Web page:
In New York before the recent amendment, both congressional and state legislative district boundaries were drawn by the state legislature, which could be vetoed by the governor. A six-member advisory commission assisted in the process. The commission recommended congressional and state legislative redistricting plans to the legislature, which could adopt, modify or ignore the commission’s. proposals.
The members of the commission were appointed by the majority leader of the New York State Senate, the majority leader of the New York State Assembly, the minority leader of the New York State Senate, and the minority leader of the New York State Assembly.
In 37 states, legislatures are primarily responsible for the drawing of congressional district lines. Seven states use backup commissions and other procedures in case the state legislatures are unable to decide on redistricting.
Independent commissions draw the lines for both state legislative and congressional districts in six states: Alaska, Arizona, California, Idaho, Montana and Washington. These commissions do not include legislators or other elected officials.
California and Arizona the most interesting structure, one that New York would do well to emulate:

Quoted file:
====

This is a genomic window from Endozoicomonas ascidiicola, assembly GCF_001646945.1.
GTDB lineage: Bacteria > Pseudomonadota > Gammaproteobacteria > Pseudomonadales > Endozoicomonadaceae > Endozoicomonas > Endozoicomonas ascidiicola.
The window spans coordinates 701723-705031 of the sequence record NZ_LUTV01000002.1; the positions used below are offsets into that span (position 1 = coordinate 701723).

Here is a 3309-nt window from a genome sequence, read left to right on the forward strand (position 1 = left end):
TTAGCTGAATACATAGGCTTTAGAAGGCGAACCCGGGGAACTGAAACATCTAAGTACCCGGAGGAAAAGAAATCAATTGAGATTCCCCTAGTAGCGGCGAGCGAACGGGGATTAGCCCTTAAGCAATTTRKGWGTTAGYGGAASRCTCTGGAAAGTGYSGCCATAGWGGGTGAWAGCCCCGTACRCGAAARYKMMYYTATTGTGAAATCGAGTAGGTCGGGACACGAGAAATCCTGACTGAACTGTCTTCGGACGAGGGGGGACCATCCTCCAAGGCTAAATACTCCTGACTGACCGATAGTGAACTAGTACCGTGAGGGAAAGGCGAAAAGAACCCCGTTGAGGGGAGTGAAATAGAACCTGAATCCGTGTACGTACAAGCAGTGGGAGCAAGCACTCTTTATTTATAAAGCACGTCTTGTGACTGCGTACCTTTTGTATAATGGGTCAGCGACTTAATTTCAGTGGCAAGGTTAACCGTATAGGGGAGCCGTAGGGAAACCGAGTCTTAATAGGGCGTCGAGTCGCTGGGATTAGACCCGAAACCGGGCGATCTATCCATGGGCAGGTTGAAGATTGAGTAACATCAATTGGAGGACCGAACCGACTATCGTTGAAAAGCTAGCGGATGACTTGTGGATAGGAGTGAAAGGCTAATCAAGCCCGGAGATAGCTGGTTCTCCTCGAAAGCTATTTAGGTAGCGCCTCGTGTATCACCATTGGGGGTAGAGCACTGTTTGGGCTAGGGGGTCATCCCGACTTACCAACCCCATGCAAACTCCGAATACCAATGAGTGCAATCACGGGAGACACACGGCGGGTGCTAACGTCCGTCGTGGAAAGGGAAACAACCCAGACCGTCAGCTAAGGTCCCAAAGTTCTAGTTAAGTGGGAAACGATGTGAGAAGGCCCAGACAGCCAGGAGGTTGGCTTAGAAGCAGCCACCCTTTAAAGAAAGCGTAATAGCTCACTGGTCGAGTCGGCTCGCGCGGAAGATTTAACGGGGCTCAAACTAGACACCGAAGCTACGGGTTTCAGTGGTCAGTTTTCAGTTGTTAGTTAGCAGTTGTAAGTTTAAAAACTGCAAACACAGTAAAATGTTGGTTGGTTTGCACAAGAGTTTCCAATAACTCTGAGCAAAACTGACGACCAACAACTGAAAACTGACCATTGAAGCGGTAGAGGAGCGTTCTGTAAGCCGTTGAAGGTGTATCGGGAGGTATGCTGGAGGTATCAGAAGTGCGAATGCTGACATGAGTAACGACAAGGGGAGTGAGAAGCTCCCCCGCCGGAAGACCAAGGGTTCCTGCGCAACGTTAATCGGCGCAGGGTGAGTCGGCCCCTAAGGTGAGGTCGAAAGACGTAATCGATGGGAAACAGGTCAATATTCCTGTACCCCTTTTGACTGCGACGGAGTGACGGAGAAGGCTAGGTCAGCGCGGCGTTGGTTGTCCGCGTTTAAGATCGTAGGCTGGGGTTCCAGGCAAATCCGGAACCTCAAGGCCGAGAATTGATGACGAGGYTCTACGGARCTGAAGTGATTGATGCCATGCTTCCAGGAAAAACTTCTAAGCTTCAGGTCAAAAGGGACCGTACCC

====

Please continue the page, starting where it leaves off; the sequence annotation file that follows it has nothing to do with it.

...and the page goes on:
“Ballot Item Would Reform Redistricting, at Least in Theory,” Sam Roberts, The New York Times, October 12, 2014.
“California’s redistricting success in jeopardy?” by Todd S. Purdum, Politico, March 1, 2015.
“A Citizen’s Guide to Redistricting,” Justin Levitt, The Brennan Center for Justice, 2010 Edition.
“Judge: Redistricting Commission Not ‘Independent,’” Jimmy Vielkind, Politico, September 17, 2014.
“New York Redistricting Memo,” Brennan Center for Justice, March 1, 2010.
“A Proposed New York State Constitutional Amendment to Emancipate Redistricting from Partisan Gerrymanders Partisanship Channeled for Fair Line‐Drawing,” Committee on Election Law, New York City Bar, March, 2007.
“Redistricting Procedures by State,” Ballotopedia.